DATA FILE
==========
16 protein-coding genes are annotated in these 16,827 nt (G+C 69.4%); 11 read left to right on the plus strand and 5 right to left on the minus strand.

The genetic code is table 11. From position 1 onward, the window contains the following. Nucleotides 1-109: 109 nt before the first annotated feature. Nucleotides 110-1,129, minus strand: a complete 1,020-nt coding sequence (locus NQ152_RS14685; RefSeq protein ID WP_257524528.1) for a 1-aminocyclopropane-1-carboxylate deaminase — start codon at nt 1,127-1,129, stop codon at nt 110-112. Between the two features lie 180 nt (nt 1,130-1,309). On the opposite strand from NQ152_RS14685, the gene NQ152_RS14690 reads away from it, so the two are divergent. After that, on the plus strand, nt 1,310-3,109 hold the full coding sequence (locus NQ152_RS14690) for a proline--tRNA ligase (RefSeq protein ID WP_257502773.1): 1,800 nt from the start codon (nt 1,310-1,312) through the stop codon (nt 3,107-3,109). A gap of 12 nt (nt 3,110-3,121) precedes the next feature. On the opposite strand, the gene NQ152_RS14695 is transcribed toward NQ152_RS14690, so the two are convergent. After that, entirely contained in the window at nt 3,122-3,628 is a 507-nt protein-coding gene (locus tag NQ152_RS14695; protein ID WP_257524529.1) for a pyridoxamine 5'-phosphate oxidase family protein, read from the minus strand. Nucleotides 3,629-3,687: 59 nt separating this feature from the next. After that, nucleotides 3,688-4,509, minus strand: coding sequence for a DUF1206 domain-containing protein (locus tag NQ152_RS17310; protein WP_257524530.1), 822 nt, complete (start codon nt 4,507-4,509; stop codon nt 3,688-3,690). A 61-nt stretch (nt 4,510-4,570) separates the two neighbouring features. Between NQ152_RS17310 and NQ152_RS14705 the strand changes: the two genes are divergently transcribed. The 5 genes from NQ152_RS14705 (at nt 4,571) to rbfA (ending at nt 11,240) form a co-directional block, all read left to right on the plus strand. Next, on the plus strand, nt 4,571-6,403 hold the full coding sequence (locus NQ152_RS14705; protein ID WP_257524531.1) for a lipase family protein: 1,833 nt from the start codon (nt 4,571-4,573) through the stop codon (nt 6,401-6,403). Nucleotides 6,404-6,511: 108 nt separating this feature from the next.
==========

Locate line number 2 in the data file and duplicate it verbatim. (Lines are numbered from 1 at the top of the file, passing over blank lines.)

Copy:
The genetic code is table 11. From position 1 onward, the window contains the following. Nucleotides 1-109: 109 nt before the first annotated feature. Nucleotides 110-1,129, minus strand: a complete 1,020-nt coding sequence (locus NQ152_RS14685; RefSeq protein ID WP_257524528.1) for a 1-aminocyclopropane-1-carboxylate deaminase — start codon at nt 1,127-1,129, stop codon at nt 110-112. Between the two features lie 180 nt (nt 1,130-1,309). On the opposite strand from NQ152_RS14685, the gene NQ152_RS14690 reads away from it, so the two are divergent. After that, on the plus strand, nt 1,310-3,109 hold the full coding sequence (locus NQ152_RS14690) for a proline--tRNA ligase (RefSeq protein ID WP_257502773.1): 1,800 nt from the start codon (nt 1,310-1,312) through the stop codon (nt 3,107-3,109). A gap of 12 nt (nt 3,110-3,121) precedes the next feature. On the opposite strand, the gene NQ152_RS14695 is transcribed toward NQ152_RS14690, so the two are convergent. After that, entirely contained in the window at nt 3,122-3,628 is a 507-nt protein-coding gene (locus tag NQ152_RS14695; protein ID WP_257524529.1) for a pyridoxamine 5'-phosphate oxidase family protein, read from the minus strand. Nucleotides 3,629-3,687: 59 nt separating this feature from the next. After that, nucleotides 3,688-4,509, minus strand: coding sequence for a DUF1206 domain-containing protein (locus tag NQ152_RS17310; protein WP_257524530.1), 822 nt, complete (start codon nt 4,507-4,509; stop codon nt 3,688-3,690). A 61-nt stretch (nt 4,510-4,570) separates the two neighbouring features. Between NQ152_RS17310 and NQ152_RS14705 the strand changes: the two genes are divergently transcribed. The 5 genes from NQ152_RS14705 (at nt 4,571) to rbfA (ending at nt 11,240) form a co-directional block, all read left to right on the plus strand. Next, on the plus strand, nt 4,571-6,403 hold the full coding sequence (locus NQ152_RS14705; protein ID WP_257524531.1) for a lipase family protein: 1,833 nt from the start codon (nt 4,571-4,573) through the stop codon (nt 6,401-6,403). Nucleotides 6,404-6,511: 108 nt separating this feature from the next.